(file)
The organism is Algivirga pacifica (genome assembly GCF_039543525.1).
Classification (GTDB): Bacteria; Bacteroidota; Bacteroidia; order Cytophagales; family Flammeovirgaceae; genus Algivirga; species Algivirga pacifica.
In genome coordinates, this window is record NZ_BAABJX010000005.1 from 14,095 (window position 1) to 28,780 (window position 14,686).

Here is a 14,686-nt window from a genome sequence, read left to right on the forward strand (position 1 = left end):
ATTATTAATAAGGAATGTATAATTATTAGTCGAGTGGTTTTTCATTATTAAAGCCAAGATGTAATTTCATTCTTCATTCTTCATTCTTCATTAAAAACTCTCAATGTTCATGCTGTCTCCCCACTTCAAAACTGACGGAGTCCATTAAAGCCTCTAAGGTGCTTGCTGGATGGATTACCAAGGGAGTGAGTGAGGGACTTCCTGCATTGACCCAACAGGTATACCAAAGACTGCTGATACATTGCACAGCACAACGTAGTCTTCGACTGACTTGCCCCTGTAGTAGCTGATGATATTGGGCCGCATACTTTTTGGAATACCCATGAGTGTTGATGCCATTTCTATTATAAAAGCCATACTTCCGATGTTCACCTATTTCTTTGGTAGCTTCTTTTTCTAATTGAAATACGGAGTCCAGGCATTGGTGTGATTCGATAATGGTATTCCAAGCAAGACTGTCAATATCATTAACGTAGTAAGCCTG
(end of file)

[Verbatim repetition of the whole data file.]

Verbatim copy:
The organism is Algivirga pacifica (genome assembly GCF_039543525.1).
Classification (GTDB): Bacteria; Bacteroidota; Bacteroidia; order Cytophagales; family Flammeovirgaceae; genus Algivirga; species Algivirga pacifica.
In genome coordinates, this window is record NZ_BAABJX010000005.1 from 14,095 (window position 1) to 28,780 (window position 14,686).

Here is a 14,686-nt window from a genome sequence, read left to right on the forward strand (position 1 = left end):
ATTATTAATAAGGAATGTATAATTATTAGTCGAGTGGTTTTTCATTATTAAAGCCAAGATGTAATTTCATTCTTCATTCTTCATTCTTCATTAAAAACTCTCAATGTTCATGCTGTCTCCCCACTTCAAAACTGACGGAGTCCATTAAAGCCTCTAAGGTGCTTGCTGGATGGATTACCAAGGGAGTGAGTGAGGGACTTCCTGCATTGACCCAACAGGTATACCAAAGACTGCTGATACATTGCACAGCACAACGTAGTCTTCGACTGACTTGCCCCTGTAGTAGCTGATGATATTGGGCCGCATACTTTTTGGAATACCCATGAGTGTTGATGCCATTTCTATTATAAAAGCCATACTTCCGATGTTCACCTATTTCTTTGGTAGCTTCTTTTTCTAATTGAAATACGGAGTCCAGGCATTGGTGTGATTCGATAATGGTATTCCAAGCAAGACTGTCAATATCATTAACGTAGTAAGCCTG